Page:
Amelia White and Lachlan Bryan
Dont think too much, people is the spoken word snippet that begins the title track of Amelia Whites newest album, The Rhythm of the Rain. Its a flippant warning, a half-joke, a sideways call-to-arms that announces a casual subversion threading through these rollicking 9 songs from the opening explosion of summer sunshine, through the heat of lust and addiction, landing with a glance at politics and fate while the window is still wide open, warm breeze blowing in the late afternoon. Amelia White asks us to not take it all so seriously and, at the same time, shows us how critical it all is: love, fate, death, grief, politics, which isnt surprising considering that White made this record in the four days between her Mothers funeral and her own wedding. The Rhythm of the Rain digs deep. Her well worn smokey pipes deliver a rawness youd expect from mining that liminal space between grief and joy.
2016 was a good year for Amelia White in the UK, where her last full-length release, Home Sweet Hotel, landed some killer reviews, like a top country pick in the Telegraph (along with Buddy Miller, Bonnie Raitt, and John Moreland.) She played Maverick, Summertyne, and Platform festivals, along with a month of club dates. While touring, White stayed in a promoters attic in York, and reading the news from the US began to write, the songs that would make up Rain. That ocean of separation gave her the necessary distance to comment on the shake-up back home without finger pointing, something that White has always done. No judgement, just sharp observations that lead to emotions. Music City Roots host and journalist Craig Havighurst wrote that her songs each have some fascinating crystalline shape that invites close attention and touch. Rhythm of the Rain is a collection of tunes touched by Whites tenure in theUK, where it will be released on Oct. 27th, 2017, (Distribution through Proper Records) as an offering of thanks for feeling embraced just when she needed it.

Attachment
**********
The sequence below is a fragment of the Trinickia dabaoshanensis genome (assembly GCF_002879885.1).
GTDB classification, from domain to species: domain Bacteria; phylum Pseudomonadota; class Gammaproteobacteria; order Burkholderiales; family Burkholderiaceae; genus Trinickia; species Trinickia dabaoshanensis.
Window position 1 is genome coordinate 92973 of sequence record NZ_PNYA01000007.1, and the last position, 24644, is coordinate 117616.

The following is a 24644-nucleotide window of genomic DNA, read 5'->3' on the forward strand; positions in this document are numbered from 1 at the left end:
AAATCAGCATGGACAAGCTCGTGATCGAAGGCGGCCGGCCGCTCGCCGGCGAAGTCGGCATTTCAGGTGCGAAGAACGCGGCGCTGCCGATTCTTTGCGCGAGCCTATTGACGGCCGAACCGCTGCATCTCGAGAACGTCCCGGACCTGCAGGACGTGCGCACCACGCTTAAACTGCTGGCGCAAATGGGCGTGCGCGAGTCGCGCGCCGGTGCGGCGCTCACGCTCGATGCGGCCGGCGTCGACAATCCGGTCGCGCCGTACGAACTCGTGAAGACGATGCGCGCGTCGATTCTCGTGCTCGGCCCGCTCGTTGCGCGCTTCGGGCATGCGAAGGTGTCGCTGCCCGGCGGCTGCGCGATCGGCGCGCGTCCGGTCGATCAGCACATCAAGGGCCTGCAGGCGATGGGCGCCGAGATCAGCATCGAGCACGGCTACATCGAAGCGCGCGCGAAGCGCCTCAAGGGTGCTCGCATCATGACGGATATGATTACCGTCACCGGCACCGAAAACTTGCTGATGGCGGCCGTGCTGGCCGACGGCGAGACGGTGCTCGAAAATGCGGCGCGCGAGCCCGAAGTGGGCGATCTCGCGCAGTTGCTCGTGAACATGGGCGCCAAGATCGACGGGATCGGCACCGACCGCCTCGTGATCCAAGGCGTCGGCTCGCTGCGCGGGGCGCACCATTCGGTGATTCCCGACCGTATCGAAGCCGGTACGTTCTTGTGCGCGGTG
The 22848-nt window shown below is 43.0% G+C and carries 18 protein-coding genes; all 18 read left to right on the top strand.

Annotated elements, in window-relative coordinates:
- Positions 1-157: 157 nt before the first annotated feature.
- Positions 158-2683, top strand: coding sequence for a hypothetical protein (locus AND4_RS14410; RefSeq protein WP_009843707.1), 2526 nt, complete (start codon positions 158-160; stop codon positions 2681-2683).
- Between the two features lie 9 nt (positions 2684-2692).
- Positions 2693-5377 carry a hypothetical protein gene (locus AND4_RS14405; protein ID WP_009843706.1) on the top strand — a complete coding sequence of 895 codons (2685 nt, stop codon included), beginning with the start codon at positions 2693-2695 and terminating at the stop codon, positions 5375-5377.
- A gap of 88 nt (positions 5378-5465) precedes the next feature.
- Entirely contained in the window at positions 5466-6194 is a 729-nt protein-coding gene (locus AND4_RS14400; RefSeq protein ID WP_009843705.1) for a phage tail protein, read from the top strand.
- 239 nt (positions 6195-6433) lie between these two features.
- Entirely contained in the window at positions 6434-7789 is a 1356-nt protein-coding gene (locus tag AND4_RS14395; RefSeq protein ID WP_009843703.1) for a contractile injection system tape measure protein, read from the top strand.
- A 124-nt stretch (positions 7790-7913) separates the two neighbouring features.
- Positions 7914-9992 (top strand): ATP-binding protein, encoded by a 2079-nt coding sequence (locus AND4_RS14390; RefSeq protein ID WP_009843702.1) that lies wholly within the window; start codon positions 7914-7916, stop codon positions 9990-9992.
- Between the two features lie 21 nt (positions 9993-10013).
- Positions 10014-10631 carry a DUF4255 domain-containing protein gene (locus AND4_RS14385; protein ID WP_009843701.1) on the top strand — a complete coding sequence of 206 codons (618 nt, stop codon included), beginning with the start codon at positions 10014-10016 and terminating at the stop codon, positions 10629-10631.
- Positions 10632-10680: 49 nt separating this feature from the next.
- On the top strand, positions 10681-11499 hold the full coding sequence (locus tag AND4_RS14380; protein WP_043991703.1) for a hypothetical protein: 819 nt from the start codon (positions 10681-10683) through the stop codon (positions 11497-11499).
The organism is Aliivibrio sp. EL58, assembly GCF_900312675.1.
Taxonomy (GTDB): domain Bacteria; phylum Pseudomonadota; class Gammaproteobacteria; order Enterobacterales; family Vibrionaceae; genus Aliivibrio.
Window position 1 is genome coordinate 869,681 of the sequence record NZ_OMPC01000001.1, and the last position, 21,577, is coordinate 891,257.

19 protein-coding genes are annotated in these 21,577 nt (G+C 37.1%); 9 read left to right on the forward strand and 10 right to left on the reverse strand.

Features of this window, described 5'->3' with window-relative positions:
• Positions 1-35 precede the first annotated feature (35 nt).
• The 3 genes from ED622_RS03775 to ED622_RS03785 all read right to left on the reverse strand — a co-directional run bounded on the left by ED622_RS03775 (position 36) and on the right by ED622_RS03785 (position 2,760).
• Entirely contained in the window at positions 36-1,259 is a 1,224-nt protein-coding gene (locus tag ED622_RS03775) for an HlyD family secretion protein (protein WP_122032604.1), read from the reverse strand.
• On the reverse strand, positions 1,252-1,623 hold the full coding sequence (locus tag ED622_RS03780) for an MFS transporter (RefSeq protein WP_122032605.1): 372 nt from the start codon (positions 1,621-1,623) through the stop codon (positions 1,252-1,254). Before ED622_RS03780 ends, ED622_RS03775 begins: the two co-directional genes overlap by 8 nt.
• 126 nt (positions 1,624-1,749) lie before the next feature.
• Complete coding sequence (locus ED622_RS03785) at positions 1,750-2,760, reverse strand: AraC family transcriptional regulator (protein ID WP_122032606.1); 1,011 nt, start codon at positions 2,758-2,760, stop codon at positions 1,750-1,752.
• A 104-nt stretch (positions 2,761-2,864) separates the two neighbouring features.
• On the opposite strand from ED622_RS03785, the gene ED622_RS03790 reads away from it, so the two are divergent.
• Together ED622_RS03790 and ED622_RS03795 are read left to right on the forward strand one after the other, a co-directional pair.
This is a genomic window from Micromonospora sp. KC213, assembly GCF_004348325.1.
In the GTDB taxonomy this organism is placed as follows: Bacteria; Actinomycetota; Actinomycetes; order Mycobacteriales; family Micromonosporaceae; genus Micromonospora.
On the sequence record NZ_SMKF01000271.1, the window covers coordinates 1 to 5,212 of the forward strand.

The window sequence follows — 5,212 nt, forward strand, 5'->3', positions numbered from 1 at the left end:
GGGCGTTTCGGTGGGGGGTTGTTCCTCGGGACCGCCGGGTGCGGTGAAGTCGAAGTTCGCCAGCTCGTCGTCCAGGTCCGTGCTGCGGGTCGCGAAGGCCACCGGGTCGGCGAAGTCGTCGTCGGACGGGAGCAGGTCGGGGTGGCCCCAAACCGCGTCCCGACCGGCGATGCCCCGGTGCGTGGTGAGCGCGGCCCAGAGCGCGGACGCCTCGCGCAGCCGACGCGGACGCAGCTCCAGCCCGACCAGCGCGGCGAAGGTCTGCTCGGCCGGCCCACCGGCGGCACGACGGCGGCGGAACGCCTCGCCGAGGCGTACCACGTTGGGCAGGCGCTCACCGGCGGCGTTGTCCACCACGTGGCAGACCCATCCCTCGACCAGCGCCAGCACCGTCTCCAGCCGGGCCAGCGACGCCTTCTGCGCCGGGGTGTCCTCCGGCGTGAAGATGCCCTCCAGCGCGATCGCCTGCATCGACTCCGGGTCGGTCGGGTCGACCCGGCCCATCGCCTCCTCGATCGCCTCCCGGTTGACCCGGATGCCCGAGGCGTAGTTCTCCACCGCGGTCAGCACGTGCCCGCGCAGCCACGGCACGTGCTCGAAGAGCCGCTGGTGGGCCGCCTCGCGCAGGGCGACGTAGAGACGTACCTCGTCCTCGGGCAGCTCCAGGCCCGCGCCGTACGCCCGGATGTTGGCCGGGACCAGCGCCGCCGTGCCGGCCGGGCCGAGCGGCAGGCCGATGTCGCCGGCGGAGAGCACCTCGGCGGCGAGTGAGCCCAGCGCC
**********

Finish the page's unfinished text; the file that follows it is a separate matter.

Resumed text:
What separates Amelia White from most other songwriters in the Americana genre is her details. Like a short story writer steeped in the gothic humidity of the backroads, White illuminates the ordinary: dyed black hair and ear ring feathers/shes gotta put three kids through school shes sipping on the sly to keep her cool (Little Cloud Over Little Rock). Boy sat on a bus in the only open seat, mittens in one hand and a backpack at his feet (Said It Like A King). Theres a catchy melodic laziness to her rock and roll, an afternoon drive in the country, the top down, bare legs up on the dash, singing along to your favorite song: When you feel like a sinking sun, youre not the only one, she sings, on Sinking Sun and you can almost taste the freedom of summer adolescence. The light threads through these songs. Sunshine coming through my window/I found something that I wantedyou she sings to a lover in Super Nova, and later the love turns dark in Sugar Baby. As the album winds to a close, White leaves us with the one-two political punch of True or Not? Theres talk in the street that the deal is changing, everybodys on edge, look around and then gently releases us with the hopeful coda, Let The Wind Blow, written with UK darlings, The Worry Dolls. Its a wistful dream: Miles and miles I thought Id found a place to call home and a hand to hold/I put good money on this one, I dont like to be wrong, I dont like to be wrong.